Sunday, June 27, 2010

Net-Net Investments: Buyer Beware

Benjamin Graham, commonly thought to be the father of value investing, utilized a simple tool to identify cheap stocks. He looked for companies that were trading at less than two-thirds of their net current asset value. The net current asset value, as Graham defined it, is calculated as the cash on the books plus 75% of the value of the accounts receivables value plus 50% of the inventory value plus 1-50% of the long-term asset value (depending on liquidity, etc.) minus all of the liabilities. A simpler way to calculate the net current asset value is to simply subtract the current assets from the total liabilities. It really doesn't matter which one you choose since the two methods will typically lead you to a very similar valuation.

These criteria represent the essence of Graham and his brand of value investing. He liked looking at liquid, tangible assets when valuing a company rather than uncertain future earnings. However, times have changed since Graham first advocated this investing methodology. The universe of these "net-net" stocks, as they are sometimes called, has shrunken considerably and now consists primarily of tiny companies laden with financial, managerial, and/or legal issues. It is very likely that you will not recognize any names on the list of net-nets. Nonetheless, you may come across one or two diamonds in the rough that will provide outstanding returns.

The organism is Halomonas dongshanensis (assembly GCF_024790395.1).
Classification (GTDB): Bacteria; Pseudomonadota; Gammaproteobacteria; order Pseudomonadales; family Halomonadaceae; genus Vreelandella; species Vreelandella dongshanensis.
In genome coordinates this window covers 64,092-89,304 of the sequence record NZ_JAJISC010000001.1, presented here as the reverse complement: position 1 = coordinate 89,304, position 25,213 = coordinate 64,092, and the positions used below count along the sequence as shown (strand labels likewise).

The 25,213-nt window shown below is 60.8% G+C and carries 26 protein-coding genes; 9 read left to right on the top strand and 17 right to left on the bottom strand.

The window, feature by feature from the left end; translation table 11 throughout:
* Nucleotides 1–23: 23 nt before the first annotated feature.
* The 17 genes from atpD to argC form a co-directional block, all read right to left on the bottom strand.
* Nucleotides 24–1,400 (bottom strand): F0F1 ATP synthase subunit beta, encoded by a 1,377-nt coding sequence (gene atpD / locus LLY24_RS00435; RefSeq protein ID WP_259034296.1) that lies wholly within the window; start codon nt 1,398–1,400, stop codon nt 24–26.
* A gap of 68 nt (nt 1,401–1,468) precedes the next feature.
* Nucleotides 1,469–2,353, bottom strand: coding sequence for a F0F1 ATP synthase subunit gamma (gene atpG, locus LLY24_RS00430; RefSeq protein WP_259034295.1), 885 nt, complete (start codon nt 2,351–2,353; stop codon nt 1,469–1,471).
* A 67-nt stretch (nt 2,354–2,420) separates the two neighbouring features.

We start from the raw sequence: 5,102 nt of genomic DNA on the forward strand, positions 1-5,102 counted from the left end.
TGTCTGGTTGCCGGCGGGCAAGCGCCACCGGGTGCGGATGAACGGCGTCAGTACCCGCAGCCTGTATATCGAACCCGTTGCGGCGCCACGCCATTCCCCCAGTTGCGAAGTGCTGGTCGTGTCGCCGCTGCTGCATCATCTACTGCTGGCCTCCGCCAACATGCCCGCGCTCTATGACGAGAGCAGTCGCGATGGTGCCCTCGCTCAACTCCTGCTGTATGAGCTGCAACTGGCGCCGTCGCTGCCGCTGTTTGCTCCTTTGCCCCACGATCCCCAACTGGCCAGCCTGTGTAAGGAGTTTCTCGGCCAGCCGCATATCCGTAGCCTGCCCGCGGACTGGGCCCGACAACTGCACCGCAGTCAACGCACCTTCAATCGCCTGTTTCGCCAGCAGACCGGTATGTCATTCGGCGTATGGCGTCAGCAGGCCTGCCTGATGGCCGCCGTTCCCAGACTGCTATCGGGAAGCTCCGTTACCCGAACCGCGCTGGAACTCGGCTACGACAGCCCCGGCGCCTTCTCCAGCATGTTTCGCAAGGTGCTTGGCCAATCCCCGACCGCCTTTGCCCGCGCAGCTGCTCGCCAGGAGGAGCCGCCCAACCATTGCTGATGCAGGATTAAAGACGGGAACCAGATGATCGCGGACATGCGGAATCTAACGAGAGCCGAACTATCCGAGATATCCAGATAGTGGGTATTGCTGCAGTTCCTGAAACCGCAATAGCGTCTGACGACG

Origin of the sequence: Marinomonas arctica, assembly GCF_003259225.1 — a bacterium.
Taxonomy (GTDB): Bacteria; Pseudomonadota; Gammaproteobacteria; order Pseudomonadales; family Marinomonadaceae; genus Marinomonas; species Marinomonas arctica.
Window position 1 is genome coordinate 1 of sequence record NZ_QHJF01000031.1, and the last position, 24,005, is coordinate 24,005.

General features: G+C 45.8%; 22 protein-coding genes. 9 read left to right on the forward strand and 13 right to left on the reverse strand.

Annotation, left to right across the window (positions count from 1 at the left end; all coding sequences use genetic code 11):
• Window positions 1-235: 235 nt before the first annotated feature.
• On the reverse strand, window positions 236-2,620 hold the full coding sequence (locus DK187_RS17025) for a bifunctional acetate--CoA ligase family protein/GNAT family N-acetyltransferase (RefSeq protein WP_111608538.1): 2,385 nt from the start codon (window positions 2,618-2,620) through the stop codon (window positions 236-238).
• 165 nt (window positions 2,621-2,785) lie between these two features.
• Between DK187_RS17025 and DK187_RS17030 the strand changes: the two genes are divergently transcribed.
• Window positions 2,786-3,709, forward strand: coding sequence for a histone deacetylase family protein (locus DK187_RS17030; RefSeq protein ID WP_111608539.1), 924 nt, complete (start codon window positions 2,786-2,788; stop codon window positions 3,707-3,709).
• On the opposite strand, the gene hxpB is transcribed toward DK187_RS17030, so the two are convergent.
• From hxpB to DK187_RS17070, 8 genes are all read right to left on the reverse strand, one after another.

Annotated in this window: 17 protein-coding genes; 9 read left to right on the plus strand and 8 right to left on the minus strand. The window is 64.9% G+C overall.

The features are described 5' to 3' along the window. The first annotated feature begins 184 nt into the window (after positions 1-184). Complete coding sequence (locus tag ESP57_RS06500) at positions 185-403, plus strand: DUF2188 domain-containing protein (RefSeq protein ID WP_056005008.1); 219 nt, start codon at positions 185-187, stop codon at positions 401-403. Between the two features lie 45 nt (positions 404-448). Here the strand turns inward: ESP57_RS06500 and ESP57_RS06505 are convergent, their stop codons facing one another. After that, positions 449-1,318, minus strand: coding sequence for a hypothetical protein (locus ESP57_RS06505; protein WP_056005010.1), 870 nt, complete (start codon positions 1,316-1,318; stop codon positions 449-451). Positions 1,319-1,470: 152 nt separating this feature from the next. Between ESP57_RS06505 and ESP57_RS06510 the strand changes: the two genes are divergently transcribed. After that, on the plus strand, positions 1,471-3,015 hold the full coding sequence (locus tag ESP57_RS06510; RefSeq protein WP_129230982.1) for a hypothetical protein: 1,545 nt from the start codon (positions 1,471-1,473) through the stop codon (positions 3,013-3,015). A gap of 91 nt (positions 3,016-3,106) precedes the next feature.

Inventory Quality

I have found that one of the most common issues with these net-nets is that the inventory on their books is either extremely difficult to sell, expensive to store, obsolete, or some combination of these things. Plenty of homebuilders have fallen into this category over the past couple of years and remain there to this day. They have massive amounts of materials in their warehouses with which to build new houses, but demand has slowed to a trickle. As such, the inventory is really worth next to nothing as it cannot be turned into cash and costs quite a bit to store.